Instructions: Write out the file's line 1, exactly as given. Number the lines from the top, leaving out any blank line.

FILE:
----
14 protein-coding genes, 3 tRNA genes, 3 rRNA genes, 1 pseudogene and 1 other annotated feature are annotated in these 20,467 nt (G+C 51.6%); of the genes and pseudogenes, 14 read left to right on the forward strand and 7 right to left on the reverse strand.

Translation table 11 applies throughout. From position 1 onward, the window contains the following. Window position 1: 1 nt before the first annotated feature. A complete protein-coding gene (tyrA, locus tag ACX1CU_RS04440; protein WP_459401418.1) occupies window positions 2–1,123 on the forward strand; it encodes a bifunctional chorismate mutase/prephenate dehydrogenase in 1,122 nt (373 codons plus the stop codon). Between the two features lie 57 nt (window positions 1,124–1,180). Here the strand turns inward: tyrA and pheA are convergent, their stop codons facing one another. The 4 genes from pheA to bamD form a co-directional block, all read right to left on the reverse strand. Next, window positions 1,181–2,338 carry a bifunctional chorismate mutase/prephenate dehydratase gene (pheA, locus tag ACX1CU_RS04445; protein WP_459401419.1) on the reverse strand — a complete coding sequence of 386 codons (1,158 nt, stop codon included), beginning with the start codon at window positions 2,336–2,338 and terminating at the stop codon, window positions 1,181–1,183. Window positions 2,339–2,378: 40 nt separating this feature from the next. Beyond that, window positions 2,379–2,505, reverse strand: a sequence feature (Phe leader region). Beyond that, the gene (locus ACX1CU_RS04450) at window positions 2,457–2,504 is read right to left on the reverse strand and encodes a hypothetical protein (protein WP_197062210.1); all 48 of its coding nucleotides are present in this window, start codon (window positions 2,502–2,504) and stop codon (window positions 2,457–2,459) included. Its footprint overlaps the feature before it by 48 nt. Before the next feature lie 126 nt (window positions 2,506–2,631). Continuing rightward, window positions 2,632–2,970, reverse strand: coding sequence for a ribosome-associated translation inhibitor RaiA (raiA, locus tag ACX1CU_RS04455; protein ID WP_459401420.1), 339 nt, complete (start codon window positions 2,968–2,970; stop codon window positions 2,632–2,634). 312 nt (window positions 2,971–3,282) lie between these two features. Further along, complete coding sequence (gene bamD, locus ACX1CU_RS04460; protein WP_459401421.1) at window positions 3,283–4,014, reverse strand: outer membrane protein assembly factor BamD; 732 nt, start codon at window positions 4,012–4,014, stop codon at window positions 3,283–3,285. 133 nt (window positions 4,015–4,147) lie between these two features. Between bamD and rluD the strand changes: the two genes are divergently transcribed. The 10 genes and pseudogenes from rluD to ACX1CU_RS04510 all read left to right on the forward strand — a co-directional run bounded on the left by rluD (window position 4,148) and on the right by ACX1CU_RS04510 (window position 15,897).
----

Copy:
14 protein-coding genes, 3 tRNA genes, 3 rRNA genes, 1 pseudogene and 1 other annotated feature are annotated in these 20,467 nt (G+C 51.6%); of the genes and pseudogenes, 14 read left to right on the forward strand and 7 right to left on the reverse strand.